why do we pay super?

Why do we pay super?

Superannuation is an important part of every working Australian’s future. Yet, it is something many of us find confusing and complicated.

According to a recent survey completed by Virgin Money Australia, the top barriers for people engaging more with their super is a lack of knowledge, the perceived complexity of super, and a doubt that their involvement would make a difference1.

At its core, superannuation’s main purpose is to provide people with financial security during their retirement – but there are so many more reasons why it helps Aussies get ahead.

So, here are some other great purposes of superannuation, and ways you can use yours.

1. It helps you take an active role in saving for retirement.

While your employer will pay a percentage of your earnings into your super account each pay, you can also make voluntary contributions to your own super fund too. Here are a few ways you can play a bigger role in managing your super.

Salary sacrifice

Setting up a salary sacrifice with your employer means that each pay cycle before tax, a regular contribution (separate to your usual super payments) is paid into your super fund. These payments are taxed at a lower rate than the marginal tax rate, but your contributions are capped at $27,500. This can be a good option for people earning more than $45,000 per year.

After-tax contributions

You can make contributions to your super after-tax – these are known as ‘non-concessional contributions’. Making payments this way has a higher cap of $110,000 per financial year.

Downsizing? Selling your home could help you make extra super contributions

If you’re 60 or older, are selling your home after owning it for more than 10 years, and meet some further requirements, you may be eligible to contribute an amount from the sale of your home into your super fund. This payment can be split between two people.

See the Money Smart website for more information on different ways you can contribute to your super.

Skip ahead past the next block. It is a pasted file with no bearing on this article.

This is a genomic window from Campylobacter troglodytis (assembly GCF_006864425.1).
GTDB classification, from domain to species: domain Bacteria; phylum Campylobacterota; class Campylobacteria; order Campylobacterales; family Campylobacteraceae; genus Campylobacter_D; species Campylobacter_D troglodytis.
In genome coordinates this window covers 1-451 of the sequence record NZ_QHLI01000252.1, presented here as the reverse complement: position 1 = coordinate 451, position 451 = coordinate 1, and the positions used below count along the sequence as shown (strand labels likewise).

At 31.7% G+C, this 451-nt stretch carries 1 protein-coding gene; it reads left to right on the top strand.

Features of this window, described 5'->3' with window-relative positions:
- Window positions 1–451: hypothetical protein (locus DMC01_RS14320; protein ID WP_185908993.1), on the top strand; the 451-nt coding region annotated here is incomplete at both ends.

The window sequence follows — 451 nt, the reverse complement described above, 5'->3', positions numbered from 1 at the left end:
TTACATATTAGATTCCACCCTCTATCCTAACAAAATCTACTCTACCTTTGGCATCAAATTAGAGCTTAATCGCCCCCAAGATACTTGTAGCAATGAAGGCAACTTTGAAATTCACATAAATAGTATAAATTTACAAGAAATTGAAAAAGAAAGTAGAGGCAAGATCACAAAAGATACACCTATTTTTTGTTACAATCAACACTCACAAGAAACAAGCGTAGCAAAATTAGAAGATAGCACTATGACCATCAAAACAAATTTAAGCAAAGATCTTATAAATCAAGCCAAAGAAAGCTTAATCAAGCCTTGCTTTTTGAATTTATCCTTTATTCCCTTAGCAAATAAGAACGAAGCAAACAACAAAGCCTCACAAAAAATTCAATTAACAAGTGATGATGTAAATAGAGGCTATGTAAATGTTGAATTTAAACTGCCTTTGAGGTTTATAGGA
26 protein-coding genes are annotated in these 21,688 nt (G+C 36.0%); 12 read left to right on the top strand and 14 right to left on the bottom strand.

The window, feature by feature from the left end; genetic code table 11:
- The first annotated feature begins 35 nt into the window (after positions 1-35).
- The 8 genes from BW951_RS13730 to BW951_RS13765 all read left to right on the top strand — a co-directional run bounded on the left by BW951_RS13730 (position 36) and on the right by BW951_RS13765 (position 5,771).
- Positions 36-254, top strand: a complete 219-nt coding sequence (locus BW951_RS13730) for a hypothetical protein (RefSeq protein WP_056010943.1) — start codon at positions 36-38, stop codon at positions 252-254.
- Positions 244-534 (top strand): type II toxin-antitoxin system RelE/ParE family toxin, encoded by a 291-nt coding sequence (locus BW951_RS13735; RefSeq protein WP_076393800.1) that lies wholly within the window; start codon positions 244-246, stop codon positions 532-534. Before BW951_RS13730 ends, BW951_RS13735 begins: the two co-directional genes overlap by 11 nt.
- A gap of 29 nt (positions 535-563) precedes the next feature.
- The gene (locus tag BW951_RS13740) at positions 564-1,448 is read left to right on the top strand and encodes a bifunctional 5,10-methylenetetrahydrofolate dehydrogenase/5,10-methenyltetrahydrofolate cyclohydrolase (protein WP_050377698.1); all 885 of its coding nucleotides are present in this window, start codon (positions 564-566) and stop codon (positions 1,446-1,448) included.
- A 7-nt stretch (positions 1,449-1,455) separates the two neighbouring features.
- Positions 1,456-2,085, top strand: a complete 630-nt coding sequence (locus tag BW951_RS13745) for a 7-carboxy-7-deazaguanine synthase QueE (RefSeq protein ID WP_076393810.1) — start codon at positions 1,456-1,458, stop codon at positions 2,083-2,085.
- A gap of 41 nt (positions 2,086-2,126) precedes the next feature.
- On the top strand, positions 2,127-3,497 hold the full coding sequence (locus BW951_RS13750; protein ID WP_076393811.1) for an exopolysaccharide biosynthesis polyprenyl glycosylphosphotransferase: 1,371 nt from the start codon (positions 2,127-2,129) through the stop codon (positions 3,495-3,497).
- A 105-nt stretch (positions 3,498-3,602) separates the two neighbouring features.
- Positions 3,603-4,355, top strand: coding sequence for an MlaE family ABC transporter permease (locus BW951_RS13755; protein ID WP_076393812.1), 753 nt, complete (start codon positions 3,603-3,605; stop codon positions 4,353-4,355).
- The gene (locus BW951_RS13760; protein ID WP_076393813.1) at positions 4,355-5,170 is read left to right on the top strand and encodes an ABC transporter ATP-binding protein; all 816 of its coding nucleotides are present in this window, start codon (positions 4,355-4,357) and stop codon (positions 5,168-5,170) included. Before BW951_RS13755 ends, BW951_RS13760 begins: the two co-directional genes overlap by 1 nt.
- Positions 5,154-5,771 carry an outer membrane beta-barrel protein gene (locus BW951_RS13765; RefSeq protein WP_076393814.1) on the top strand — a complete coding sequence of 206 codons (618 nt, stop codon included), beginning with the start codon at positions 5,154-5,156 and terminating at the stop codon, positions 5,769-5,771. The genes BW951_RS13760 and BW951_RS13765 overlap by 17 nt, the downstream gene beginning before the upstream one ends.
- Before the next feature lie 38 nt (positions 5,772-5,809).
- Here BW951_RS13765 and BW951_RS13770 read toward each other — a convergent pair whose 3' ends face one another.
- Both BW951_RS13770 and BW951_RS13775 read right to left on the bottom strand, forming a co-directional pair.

2. Super can provide flexibility in retirement

There is a lot of flexibility in how you can withdraw and spend your super once you have retired.

The two main options are to withdraw your super as a lump sum, or transfer all or part of your super balance to a pension and begin pension payments. You can also do a combination of the two, for example – you could take out a lump sum payment and have a pension.

Both options have their benefits and setbacks, and everyone will have different lifestyles and financial commitments. Contacting your super fund or obtaining professional advice is always a good idea before making major changes to your super.

3. Reducing reliance on the Aged Pension

Most working Australians get a percentage of their salary paid into a superannuation account. You can also make extra contributions to your super fund, with some tax-free benefits depending on your age, and whether payments are made before or after tax.

When we have enough money in our superannuation fund to retire comfortably, it means we don’t have to enlist the help of government funded schemes like the Aged Pension, easing pressure on government services.

Learn more about superannuation and find the right fund for you

Playing an active role in your superannuation is setting up your future self for success.

There are many funds out there, but it’s important to find a super fund that meets your needs now, and can grow with you into retirement.

Look for a fund with low fees, investment options, ethical investments, or benefits for parents. Whatever is important to you in life, you want to find a super fund that’s aligned to your values while being suitable for your long-term financial needs. 

Want to see how Virgin Money Super stacks up?

Find the right superannuation fund to suit your needs.

Learn more about Virgin Money Super


Important information

[1] Based off a recent survey by ERGO Strategy Research and Insights for Virgin Money Australia